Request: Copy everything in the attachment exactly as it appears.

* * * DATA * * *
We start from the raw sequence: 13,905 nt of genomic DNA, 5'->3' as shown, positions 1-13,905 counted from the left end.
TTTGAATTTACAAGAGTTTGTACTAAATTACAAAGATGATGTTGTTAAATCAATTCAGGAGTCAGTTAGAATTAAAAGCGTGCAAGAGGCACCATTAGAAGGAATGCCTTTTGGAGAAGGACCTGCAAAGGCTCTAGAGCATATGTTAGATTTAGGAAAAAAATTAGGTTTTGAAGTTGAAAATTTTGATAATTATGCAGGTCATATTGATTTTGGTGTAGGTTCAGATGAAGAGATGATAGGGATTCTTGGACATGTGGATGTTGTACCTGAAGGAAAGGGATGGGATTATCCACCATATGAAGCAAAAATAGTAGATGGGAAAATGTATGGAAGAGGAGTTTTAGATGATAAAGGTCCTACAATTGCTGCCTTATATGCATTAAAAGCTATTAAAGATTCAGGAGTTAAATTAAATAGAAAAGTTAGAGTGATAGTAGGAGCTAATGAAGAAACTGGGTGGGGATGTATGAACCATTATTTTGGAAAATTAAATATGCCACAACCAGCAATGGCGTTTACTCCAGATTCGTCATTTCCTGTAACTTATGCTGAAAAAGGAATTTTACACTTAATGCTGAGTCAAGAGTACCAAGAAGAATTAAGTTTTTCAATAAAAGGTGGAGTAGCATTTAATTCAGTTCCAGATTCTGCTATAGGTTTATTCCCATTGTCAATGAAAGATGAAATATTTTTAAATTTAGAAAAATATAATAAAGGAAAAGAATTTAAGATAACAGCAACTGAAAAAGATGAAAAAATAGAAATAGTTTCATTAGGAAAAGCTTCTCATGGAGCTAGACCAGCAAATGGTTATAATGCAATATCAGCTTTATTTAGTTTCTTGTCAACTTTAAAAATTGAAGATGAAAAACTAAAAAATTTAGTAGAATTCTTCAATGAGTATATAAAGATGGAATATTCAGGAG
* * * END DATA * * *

We start from the raw sequence: 13,905 nt of genomic DNA, 5'->3' as shown, positions 1-13,905 counted from the left end.
TTTGAATTTACAAGAGTTTGTACTAAATTACAAAGATGATGTTGTTAAATCAATTCAGGAGTCAGTTAGAATTAAAAGCGTGCAAGAGGCACCATTAGAAGGAATGCCTTTTGGAGAAGGACCTGCAAAGGCTCTAGAGCATATGTTAGATTTAGGAAAAAAATTAGGTTTTGAAGTTGAAAATTTTGATAATTATGCAGGTCATATTGATTTTGGTGTAGGTTCAGATGAAGAGATGATAGGGATTCTTGGACATGTGGATGTTGTACCTGAAGGAAAGGGATGGGATTATCCACCATATGAAGCAAAAATAGTAGATGGGAAAATGTATGGAAGAGGAGTTTTAGATGATAAAGGTCCTACAATTGCTGCCTTATATGCATTAAAAGCTATTAAAGATTCAGGAGTTAAATTAAATAGAAAAGTTAGAGTGATAGTAGGAGCTAATGAAGAAACTGGGTGGGGATGTATGAACCATTATTTTGGAAAATTAAATATGCCACAACCAGCAATGGCGTTTACTCCAGATTCGTCATTTCCTGTAACTTATGCTGAAAAAGGAATTTTACACTTAATGCTGAGTCAAGAGTACCAAGAAGAATTAAGTTTTTCAATAAAAGGTGGAGTAGCATTTAATTCAGTTCCAGATTCTGCTATAGGTTTATTCCCATTGTCAATGAAAGATGAAATATTTTTAAATTTAGAAAAATATAATAAAGGAAAAGAATTTAAGATAACAGCAACTGAAAAAGATGAAAAAATAGAAATAGTTTCATTAGGAAAAGCTTCTCATGGAGCTAGACCAGCAAATGGTTATAATGCAATATCAGCTTTATTTAGTTTCTTGTCAACTTTAAAAATTGAAGATGAAAAACTAAAAAATTTAGTAGAATTCTTCAATGAGTATATAAAGATGGAATATTCAGGAG